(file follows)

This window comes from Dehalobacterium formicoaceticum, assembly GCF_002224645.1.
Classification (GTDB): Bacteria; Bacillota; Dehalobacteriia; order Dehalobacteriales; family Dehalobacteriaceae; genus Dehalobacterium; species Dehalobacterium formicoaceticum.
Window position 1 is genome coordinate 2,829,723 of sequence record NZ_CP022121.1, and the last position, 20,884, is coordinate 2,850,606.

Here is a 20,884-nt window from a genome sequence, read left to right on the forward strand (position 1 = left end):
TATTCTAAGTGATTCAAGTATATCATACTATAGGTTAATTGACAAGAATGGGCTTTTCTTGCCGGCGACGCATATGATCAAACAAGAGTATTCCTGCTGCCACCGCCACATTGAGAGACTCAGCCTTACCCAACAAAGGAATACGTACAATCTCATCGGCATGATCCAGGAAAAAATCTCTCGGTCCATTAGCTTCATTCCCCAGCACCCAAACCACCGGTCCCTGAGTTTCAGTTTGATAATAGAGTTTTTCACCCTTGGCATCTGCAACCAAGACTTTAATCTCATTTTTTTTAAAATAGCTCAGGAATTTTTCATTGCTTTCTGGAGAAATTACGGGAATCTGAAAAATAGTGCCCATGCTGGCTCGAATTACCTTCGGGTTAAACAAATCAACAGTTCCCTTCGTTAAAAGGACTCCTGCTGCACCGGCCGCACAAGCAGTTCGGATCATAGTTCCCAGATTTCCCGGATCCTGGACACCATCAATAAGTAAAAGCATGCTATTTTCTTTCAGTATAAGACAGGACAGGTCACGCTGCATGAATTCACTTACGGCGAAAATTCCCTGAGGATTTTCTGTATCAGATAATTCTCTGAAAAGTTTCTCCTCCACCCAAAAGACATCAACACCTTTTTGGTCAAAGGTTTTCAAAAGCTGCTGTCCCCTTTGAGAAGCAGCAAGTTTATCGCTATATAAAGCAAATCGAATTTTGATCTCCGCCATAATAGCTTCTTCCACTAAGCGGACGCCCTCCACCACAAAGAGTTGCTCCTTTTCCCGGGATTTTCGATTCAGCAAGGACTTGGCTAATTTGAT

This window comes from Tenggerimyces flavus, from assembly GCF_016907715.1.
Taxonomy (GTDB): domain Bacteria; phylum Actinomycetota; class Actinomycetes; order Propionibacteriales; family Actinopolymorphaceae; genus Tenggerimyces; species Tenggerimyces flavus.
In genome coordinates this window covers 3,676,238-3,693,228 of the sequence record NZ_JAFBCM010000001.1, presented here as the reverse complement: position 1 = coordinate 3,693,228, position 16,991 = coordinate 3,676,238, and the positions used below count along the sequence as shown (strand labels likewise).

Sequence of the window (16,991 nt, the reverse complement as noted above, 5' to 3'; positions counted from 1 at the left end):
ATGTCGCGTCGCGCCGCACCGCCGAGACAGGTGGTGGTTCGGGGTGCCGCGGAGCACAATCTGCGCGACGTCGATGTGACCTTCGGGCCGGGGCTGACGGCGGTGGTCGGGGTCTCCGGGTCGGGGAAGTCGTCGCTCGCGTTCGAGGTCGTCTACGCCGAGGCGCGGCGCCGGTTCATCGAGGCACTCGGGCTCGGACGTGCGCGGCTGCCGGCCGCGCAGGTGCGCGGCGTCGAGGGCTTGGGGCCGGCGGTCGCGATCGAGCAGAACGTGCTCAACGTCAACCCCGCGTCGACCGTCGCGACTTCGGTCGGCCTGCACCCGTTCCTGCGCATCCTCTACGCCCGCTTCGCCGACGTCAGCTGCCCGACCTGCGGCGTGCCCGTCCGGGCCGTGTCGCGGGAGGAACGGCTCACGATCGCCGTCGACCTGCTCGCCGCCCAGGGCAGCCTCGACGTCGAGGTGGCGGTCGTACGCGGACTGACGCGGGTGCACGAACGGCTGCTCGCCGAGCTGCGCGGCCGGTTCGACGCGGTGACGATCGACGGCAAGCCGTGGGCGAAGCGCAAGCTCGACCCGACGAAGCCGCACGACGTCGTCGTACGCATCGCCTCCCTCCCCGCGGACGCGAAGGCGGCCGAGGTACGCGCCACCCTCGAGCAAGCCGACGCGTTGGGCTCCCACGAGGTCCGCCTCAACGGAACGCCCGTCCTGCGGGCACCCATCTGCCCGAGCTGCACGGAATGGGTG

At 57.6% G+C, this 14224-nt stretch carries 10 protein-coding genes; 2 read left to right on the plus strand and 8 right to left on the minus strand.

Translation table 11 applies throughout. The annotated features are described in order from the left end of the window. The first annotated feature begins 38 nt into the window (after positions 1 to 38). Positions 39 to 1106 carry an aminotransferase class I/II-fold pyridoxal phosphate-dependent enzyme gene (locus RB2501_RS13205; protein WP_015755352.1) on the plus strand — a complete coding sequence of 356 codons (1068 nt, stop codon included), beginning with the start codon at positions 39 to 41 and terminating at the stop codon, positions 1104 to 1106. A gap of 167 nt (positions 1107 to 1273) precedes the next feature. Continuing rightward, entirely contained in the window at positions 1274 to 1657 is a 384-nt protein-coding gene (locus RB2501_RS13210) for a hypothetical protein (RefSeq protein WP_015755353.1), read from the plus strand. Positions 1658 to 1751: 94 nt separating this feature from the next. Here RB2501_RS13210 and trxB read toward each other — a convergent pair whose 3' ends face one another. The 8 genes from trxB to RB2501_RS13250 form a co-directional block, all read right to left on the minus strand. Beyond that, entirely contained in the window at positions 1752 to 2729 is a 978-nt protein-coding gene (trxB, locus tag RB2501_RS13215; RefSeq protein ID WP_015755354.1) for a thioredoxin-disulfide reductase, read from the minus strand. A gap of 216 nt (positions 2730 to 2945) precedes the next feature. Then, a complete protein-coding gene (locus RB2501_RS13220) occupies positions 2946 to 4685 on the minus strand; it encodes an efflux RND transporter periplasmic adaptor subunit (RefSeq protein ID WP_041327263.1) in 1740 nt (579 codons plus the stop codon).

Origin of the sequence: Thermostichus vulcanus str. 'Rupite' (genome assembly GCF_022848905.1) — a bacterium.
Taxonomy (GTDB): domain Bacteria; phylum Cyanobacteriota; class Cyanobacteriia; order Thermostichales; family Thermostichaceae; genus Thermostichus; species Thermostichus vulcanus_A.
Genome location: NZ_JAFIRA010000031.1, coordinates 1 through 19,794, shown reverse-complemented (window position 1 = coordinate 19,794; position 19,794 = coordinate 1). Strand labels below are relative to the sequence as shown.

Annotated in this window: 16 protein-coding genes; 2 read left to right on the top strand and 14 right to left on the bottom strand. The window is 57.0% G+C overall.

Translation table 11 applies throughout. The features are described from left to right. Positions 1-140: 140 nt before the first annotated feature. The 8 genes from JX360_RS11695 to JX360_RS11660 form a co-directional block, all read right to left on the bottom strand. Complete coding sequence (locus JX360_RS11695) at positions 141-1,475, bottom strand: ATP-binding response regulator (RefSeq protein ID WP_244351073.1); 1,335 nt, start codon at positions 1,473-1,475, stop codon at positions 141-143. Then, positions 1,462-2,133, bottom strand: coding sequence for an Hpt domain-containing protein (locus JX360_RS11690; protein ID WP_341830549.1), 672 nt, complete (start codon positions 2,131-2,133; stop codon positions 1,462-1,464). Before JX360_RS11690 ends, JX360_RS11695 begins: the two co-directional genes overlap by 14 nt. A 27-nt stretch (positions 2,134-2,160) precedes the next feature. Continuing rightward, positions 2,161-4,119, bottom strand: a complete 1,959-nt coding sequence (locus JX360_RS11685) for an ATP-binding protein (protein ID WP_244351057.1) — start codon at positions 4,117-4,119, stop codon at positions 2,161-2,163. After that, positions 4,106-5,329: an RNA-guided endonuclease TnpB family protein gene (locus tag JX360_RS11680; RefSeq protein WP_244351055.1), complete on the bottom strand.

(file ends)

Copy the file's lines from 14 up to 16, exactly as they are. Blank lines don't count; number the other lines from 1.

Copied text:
Taxonomy (GTDB): domain Bacteria; phylum Cyanobacteriota; class Cyanobacteriia; order Thermostichales; family Thermostichaceae; genus Thermostichus; species Thermostichus vulcanus_A.
Genome location: NZ_JAFIRA010000031.1, coordinates 1 through 19,794, shown reverse-complemented (window position 1 = coordinate 19,794; position 19,794 = coordinate 1). Strand labels below are relative to the sequence as shown.

Annotated in this window: 16 protein-coding genes; 2 read left to right on the top strand and 14 right to left on the bottom strand. The window is 57.0% G+C overall.